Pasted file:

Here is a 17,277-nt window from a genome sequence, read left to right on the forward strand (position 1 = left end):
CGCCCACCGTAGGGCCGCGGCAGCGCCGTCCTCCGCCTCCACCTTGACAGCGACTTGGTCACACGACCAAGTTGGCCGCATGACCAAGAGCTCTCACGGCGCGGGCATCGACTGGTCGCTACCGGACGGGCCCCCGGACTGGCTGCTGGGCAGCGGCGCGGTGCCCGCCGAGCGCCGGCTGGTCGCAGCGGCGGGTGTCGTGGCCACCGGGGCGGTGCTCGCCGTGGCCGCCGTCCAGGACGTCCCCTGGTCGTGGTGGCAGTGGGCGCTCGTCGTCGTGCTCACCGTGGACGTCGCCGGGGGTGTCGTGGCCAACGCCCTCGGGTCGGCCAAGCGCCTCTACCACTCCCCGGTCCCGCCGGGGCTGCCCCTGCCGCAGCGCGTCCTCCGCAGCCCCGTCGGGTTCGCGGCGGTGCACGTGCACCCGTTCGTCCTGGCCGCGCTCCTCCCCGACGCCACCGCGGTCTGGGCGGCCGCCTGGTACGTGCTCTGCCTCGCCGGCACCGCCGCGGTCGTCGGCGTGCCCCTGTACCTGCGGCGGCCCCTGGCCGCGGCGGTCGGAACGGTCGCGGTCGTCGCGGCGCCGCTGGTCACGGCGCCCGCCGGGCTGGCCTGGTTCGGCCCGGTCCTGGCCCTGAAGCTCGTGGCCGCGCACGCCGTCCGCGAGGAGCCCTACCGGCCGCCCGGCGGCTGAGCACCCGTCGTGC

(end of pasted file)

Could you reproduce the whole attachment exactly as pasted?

Here is a 17,277-nt window from a genome sequence, read left to right on the forward strand (position 1 = left end):
CGCCCACCGTAGGGCCGCGGCAGCGCCGTCCTCCGCCTCCACCTTGACAGCGACTTGGTCACACGACCAAGTTGGCCGCATGACCAAGAGCTCTCACGGCGCGGGCATCGACTGGTCGCTACCGGACGGGCCCCCGGACTGGCTGCTGGGCAGCGGCGCGGTGCCCGCCGAGCGCCGGCTGGTCGCAGCGGCGGGTGTCGTGGCCACCGGGGCGGTGCTCGCCGTGGCCGCCGTCCAGGACGTCCCCTGGTCGTGGTGGCAGTGGGCGCTCGTCGTCGTGCTCACCGTGGACGTCGCCGGGGGTGTCGTGGCCAACGCCCTCGGGTCGGCCAAGCGCCTCTACCACTCCCCGGTCCCGCCGGGGCTGCCCCTGCCGCAGCGCGTCCTCCGCAGCCCCGTCGGGTTCGCGGCGGTGCACGTGCACCCGTTCGTCCTGGCCGCGCTCCTCCCCGACGCCACCGCGGTCTGGGCGGCCGCCTGGTACGTGCTCTGCCTCGCCGGCACCGCCGCGGTCGTCGGCGTGCCCCTGTACCTGCGGCGGCCCCTGGCCGCGGCGGTCGGAACGGTCGCGGTCGTCGCGGCGCCGCTGGTCACGGCGCCCGCCGGGCTGGCCTGGTTCGGCCCGGTCCTGGCCCTGAAGCTCGTGGCCGCGCACGCCGTCCGCGAGGAGCCCTACCGGCCGCCCGGCGGCTGAGCACCCGTCGTGC